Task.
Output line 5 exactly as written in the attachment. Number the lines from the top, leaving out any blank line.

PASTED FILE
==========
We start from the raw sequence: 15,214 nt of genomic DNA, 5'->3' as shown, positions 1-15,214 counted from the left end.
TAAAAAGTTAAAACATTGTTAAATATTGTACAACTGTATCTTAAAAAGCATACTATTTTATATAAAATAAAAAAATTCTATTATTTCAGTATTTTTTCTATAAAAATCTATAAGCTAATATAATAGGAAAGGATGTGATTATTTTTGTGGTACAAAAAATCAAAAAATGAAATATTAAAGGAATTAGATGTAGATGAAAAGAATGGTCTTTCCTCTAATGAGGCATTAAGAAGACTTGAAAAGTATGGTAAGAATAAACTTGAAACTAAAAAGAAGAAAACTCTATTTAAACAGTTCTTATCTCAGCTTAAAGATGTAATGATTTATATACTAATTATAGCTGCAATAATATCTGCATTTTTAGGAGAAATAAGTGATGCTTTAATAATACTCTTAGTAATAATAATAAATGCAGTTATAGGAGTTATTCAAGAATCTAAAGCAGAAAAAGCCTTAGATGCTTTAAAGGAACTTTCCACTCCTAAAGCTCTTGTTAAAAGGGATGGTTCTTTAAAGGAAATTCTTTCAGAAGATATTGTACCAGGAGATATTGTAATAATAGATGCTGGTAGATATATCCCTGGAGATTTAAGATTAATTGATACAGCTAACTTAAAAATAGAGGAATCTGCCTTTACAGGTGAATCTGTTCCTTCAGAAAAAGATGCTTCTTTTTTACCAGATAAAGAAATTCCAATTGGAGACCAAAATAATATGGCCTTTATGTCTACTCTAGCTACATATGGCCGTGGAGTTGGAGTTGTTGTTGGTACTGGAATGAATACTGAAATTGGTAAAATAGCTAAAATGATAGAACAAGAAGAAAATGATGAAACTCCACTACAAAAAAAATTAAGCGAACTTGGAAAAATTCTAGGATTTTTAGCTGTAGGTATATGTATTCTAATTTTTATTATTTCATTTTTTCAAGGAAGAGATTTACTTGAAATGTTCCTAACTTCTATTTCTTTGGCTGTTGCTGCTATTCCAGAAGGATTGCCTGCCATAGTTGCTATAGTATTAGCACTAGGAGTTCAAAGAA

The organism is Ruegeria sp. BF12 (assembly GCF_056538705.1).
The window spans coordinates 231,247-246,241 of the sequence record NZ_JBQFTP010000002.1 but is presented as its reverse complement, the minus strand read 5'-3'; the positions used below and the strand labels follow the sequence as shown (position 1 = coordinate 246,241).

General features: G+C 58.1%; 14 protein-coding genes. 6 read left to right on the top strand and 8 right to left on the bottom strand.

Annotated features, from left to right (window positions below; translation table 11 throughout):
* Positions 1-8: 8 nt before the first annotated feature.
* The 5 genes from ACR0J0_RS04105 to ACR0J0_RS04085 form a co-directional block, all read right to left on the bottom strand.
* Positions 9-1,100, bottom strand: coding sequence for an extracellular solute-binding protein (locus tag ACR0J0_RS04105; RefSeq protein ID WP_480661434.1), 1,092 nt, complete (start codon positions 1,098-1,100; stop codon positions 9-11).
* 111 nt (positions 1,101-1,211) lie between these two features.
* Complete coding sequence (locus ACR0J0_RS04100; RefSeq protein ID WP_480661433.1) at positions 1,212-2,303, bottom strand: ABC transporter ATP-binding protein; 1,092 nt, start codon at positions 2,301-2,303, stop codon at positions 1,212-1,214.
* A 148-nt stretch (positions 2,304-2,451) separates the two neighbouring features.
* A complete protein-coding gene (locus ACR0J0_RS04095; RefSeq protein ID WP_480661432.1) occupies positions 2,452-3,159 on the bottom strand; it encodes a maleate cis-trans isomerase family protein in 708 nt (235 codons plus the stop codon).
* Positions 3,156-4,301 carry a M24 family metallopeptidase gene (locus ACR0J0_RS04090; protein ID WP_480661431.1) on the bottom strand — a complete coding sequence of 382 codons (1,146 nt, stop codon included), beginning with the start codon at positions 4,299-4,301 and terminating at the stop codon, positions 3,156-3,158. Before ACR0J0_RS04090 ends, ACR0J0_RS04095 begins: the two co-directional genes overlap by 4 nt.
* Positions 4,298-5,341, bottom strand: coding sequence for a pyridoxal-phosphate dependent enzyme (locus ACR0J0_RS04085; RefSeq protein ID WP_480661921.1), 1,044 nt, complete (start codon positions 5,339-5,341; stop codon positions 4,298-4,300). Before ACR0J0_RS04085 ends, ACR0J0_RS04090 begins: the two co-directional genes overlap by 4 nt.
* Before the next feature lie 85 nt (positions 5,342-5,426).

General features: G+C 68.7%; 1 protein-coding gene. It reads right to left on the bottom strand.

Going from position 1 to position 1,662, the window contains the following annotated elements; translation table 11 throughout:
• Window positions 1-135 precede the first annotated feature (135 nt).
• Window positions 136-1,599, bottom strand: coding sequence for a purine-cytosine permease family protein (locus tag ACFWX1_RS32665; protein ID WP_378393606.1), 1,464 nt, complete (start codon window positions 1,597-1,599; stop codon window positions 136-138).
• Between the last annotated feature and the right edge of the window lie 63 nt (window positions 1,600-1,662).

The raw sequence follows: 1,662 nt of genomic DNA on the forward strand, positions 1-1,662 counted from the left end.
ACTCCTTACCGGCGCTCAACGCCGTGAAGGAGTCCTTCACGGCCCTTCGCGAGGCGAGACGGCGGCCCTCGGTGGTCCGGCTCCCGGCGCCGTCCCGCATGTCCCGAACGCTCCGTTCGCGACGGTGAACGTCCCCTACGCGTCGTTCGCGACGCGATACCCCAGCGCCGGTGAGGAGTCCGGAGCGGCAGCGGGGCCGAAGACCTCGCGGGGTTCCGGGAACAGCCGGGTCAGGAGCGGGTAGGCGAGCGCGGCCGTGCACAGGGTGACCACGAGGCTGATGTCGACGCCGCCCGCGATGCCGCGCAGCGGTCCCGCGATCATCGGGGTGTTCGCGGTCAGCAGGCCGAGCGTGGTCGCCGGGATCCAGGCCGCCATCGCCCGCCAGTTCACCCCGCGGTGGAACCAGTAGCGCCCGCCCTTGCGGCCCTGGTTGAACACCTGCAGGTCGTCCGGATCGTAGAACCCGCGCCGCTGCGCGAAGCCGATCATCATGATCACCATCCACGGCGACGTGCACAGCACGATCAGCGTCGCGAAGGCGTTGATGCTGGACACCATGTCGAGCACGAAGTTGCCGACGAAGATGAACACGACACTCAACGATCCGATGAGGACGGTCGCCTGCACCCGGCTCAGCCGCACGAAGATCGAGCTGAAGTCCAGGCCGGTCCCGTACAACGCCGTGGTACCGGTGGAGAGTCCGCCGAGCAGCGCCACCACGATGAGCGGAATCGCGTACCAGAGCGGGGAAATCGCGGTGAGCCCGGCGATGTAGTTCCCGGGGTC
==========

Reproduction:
General features: G+C 58.1%; 14 protein-coding genes. 6 read left to right on the top strand and 8 right to left on the bottom strand.